House passes Paycheck Fairness Act

A bill aimed at strengthening protections against wage discrimination and holding employers accountable passed the House mostly along party lines on Wednesday.

The chamber voted 242-187 for the Paycheck Fairness Act, with seven Republicans joining Democrats in voting for the bill. It was co-sponsored by 238 Democrats and GOP Rep. Chris SmithChristopher (Chris) Henry SmithChina threatens 'strong countermeasures' if Congress passes Hong Kong legislation This week: Congress returns to chaotic Washington Nancy Pelosi is ready for this fight MORE (N.J.).

Proponents of the legislation argue it’s a necessary step to close the wage gap. It has been introduced multiple times since 1997 to amend the Equal Pay Act and Fair Labor Standards Act, and was reintroduced by Rep. Rosa DeLauroRosa Luisa DeLauroOvernight Health Care — Presented by Coalition Against Surprise Medical Billing — Planned Parenthood charges into 2020 | PhRMA CEO warns against Pelosi drug pricing bill | Medicaid work requirements costing states millions On The Money: Trump to meet China's vice premier during trade talks | Appeals court says Deutsche Bank doesn't have Trump's tax returns | House Appropriations Chair Nita Lowey to retire DeLauro enters race to succeed Lowey as Appropriations chief MORE (D-Conn.) in January.

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“After decades of failing to address persistent wage inequity, this is our opportunity to strengthen the Equal Pay Act, boast the rights of working women, lift families out of poverty, and finally align our remedies for gender discrimination with other established anti-discrimination laws,” House Education and Workforce Committee Chairman Bobby ScottRobert (Bobby) Cortez ScottCBO: Pelosi bill to lower drug prices saves Medicare 5 billion Democrats divided on surprise medical bill fix NYC teacher suing DeVos over student loan forgiveness program MORE (D-Va.) said during debate.

GOP Reps. Rodney DavisRodney Lee DavisHillicon Valley: GOP lawmakers offer election security measure | FTC Dem worries government is 'captured' by Big Tech | Lawmakers condemn Apple over Hong Kong censorship GOP lawmakers offer new election security measure House panel pushes forward election security legislation MORE (Ill.), Mario Diaz-BalartMario Rafael Diaz-BalartGOP lawmakers offer new election security measure Trump calls on Supreme Court to strike down DACA, says deal possible Yes, President Trump, we do have a homelessness crisis and you're making it harder for us to address MORE (Fla.), Brian FitzpatrickBrian K. FitzpatrickThe Hill's 12:30 Report — Presented by USAA — Ex-Ukraine ambassador testifies Trump pushed for her ouster GOP group calls out five House Republicans to speak up on Ukraine On The Money: Senate confirms Scalia as Labor chief | Bill with B in wall funding advanced over Democrats' objections | Lawyers reach deal to delay enforcement of NY tax return subpoena MORE (Pa.), Will HurdWilliam Ballard HurdGOP lawmaker: Trump administration 'playing checkers' in Syria while others are 'playing chess' Sunday shows — Mulvaney seeks to tamp down firestorm over quid pro quo comments, Doral decision Hurd: No Ukrainian officials have told State Department 'they felt like their arms were being twisted' MORE (Texas), Tom ReedThomas (Tom) W. ReedNo Labels' fight against partisanship 25 years of championing successful community development Overnight Health Care — Presented by Partnership for America's Health Care Future — Walmart to stop selling e-cigarettes | Senators press FDA to pull most e-cigarettes immediately | House panel tees up e-cig hearing for next week MORE (N.Y.), Mike SimpsonMIchael (Mike) Keith SimpsonHouse passes Paycheck Fairness Act Press: Democrats dare to think big Dem chairwoman seeks watchdog probe of Park Service’s shutdown operations MORE (Idaho) and Smith joined Democrats in voting for the measure on Wednesday.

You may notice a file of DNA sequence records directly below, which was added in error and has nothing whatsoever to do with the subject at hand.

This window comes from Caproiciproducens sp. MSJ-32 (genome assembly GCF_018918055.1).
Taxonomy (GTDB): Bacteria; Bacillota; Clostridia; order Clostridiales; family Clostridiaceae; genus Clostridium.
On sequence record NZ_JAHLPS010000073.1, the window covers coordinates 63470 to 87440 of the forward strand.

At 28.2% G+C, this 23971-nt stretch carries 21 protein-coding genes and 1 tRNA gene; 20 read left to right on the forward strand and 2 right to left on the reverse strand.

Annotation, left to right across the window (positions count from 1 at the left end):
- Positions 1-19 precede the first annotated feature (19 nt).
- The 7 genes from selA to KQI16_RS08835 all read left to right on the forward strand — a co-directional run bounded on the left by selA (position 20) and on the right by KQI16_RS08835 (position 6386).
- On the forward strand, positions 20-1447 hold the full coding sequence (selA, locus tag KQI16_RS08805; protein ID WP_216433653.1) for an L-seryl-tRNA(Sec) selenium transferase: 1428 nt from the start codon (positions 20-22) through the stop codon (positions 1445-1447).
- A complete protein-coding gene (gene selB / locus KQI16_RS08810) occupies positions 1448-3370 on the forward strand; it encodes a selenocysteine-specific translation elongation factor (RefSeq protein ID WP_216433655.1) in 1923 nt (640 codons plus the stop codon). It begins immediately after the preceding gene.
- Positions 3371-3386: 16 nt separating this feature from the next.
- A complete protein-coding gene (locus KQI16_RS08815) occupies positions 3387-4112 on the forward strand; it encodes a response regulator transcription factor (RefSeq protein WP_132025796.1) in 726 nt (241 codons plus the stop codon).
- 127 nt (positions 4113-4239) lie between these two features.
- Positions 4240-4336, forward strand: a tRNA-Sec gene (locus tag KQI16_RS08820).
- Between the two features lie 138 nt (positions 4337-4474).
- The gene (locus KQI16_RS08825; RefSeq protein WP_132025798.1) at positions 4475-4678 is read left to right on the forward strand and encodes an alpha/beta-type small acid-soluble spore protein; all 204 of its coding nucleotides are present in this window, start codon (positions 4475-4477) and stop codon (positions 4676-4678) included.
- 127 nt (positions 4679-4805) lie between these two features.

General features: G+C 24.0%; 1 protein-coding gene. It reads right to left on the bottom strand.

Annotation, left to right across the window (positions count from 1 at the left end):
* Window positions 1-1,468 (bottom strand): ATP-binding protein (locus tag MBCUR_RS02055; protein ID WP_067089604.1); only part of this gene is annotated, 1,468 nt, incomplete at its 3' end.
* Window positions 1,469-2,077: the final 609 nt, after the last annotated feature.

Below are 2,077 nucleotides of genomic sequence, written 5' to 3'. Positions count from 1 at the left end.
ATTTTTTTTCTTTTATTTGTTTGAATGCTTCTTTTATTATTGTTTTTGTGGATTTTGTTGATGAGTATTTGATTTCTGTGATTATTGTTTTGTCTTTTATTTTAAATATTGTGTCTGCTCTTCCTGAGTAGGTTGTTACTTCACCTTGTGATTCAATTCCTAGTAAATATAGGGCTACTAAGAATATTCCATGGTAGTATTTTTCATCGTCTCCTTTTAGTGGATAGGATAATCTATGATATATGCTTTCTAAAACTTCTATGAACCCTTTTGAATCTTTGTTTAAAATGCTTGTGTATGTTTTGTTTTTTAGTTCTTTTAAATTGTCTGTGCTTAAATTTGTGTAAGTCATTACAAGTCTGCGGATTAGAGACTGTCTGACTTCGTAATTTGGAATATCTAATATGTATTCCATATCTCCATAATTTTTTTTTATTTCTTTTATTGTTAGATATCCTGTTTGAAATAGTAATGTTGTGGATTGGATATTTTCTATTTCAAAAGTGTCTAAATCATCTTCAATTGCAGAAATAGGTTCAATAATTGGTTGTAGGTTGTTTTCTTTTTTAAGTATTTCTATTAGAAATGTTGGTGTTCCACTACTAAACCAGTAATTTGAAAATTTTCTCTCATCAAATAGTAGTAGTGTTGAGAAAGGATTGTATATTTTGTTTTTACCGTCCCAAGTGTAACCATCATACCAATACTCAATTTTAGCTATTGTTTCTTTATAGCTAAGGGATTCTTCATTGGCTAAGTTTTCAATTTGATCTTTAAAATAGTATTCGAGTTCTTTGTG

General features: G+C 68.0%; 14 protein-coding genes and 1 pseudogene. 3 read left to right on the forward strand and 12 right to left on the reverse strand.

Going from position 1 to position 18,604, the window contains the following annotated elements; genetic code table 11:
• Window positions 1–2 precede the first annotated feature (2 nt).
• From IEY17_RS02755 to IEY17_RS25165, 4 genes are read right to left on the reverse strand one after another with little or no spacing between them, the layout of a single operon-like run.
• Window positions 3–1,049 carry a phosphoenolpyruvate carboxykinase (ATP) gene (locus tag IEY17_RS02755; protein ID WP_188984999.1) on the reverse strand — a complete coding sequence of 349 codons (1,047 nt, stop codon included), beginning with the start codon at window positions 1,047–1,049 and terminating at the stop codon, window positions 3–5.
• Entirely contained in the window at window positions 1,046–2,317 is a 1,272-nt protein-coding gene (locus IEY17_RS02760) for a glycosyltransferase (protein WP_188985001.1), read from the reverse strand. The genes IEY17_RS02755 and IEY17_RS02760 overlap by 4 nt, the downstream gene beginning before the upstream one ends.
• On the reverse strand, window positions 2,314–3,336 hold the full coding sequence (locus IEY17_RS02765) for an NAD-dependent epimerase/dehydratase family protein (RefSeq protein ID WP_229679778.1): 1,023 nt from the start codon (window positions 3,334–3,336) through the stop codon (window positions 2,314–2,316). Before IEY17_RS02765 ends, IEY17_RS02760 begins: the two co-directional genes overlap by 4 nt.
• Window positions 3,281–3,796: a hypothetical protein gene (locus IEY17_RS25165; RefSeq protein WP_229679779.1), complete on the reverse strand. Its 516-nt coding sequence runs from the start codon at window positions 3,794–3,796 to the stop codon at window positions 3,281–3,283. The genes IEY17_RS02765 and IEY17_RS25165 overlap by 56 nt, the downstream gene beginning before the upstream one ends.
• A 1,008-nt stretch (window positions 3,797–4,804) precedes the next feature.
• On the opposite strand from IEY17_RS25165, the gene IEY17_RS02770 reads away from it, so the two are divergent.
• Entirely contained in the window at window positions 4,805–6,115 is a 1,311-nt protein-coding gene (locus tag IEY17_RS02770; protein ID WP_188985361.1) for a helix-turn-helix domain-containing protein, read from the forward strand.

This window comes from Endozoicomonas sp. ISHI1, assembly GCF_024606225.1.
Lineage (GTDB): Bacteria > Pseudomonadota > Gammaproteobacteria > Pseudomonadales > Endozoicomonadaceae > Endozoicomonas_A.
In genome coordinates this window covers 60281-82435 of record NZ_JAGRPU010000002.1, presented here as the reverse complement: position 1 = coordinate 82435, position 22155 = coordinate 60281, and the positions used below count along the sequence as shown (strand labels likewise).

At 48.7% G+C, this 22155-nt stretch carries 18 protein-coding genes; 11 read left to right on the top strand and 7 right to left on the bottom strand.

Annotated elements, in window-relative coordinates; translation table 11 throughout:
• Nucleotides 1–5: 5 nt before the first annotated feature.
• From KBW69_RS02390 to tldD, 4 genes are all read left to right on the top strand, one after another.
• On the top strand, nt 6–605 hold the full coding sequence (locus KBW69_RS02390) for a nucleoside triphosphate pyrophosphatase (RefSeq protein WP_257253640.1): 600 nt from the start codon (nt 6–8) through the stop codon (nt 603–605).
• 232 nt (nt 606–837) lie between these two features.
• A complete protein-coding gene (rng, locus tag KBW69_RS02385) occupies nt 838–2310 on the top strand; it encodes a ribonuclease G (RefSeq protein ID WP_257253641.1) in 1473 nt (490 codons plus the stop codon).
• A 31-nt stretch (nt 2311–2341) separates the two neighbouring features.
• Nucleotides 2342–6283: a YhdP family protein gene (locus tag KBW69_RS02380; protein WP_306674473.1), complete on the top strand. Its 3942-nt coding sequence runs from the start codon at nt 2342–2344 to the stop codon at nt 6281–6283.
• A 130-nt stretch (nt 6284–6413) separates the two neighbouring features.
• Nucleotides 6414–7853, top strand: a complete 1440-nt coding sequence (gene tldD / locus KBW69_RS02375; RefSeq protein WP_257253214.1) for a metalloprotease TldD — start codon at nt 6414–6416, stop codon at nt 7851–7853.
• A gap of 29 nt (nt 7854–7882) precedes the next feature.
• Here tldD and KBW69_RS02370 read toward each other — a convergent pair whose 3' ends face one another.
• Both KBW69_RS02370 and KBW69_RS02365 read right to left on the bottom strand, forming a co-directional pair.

The bill includes provisions that would bar employers from inquiring about prospective employees’ salaries, prohibit retaliation against employees who compare wages and require employers to demonstrate that pay discrepancies are based on legitimate factors. The legislation would also push to eliminate "barriers" that would make it more difficult for employees to file a class-action lawsuit over pay discrimination and would create a program providing training on negotiation for females.

Critics of the bill argue it fails to strengthen equal work for equal pay and could potentially lead to an influx of unnecessary lawsuits.

"Everyone in this House is in agreement that pay discrimination on the basis of sex is wrong. No matter how you look at it, the law is very clear about this. But this bill doesn't do anything to help working women. This is a bill for trial lawyers, plain and simple," House Education and Workforce Committee Ranking Member Virginia FoxxVirginia Ann Foxx58 GOP lawmakers vote against disaster aid bill The GOP's commitment to electing talented women can help party retake the House When disaster relief hurts MORE (R-N.C.), said on the floor ahead of the vote.

"And that's what shows a fundamental difference in outlook and principle. Democrats want women to sue their bosses, Republicans want women to become the bosses.”

GOP Rep. Elise StefanikElise Marie StefanikGOP lawmakers offer new election security measure Cheney slated to introduce bill to place sanctions on Turkey Conservative lawmakers demand Schiff's recusal from Trump impeachment inquiry MORE (N.Y.) is leading the efforts on an alternative bill, the WAGE Equity Act, aimed at eliminating gender pay discrepancies, Politico first reported.

The Democratic-backed bill is unlikely to see movement in the GOP-controlled Senate.